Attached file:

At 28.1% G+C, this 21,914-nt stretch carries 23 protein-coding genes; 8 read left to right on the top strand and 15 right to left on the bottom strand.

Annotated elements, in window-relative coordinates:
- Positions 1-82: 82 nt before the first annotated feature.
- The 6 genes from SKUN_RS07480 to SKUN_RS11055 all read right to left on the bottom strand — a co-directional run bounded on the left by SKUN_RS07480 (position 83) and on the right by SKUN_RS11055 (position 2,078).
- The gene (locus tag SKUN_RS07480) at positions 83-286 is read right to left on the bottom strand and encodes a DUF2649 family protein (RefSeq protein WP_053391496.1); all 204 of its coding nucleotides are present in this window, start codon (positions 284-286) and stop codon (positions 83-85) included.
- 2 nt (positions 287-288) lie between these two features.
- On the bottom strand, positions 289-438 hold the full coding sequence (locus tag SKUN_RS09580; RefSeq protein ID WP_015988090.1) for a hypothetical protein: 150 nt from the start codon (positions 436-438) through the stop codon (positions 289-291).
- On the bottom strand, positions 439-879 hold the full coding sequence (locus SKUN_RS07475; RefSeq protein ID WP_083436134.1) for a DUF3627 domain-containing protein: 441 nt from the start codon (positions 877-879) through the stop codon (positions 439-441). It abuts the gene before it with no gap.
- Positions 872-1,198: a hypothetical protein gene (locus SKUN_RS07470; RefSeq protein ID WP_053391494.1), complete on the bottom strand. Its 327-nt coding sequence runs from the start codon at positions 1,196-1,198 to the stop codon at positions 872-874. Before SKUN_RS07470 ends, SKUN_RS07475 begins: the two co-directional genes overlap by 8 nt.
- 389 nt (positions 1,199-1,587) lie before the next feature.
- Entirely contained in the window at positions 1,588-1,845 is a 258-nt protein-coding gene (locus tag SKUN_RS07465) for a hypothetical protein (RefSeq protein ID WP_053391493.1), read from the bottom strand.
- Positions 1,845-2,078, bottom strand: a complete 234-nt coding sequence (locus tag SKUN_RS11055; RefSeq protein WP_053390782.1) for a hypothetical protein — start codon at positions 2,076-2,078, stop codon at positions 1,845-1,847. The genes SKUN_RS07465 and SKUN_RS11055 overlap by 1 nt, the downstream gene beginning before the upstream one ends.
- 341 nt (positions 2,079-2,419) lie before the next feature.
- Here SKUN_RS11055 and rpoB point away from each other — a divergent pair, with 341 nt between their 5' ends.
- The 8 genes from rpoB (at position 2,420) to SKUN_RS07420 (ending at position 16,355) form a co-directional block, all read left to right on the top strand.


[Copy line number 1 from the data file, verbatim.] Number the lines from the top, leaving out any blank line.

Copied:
At 28.1% G+C, this 21,914-nt stretch carries 23 protein-coding genes; 8 read left to right on the top strand and 15 right to left on the bottom strand.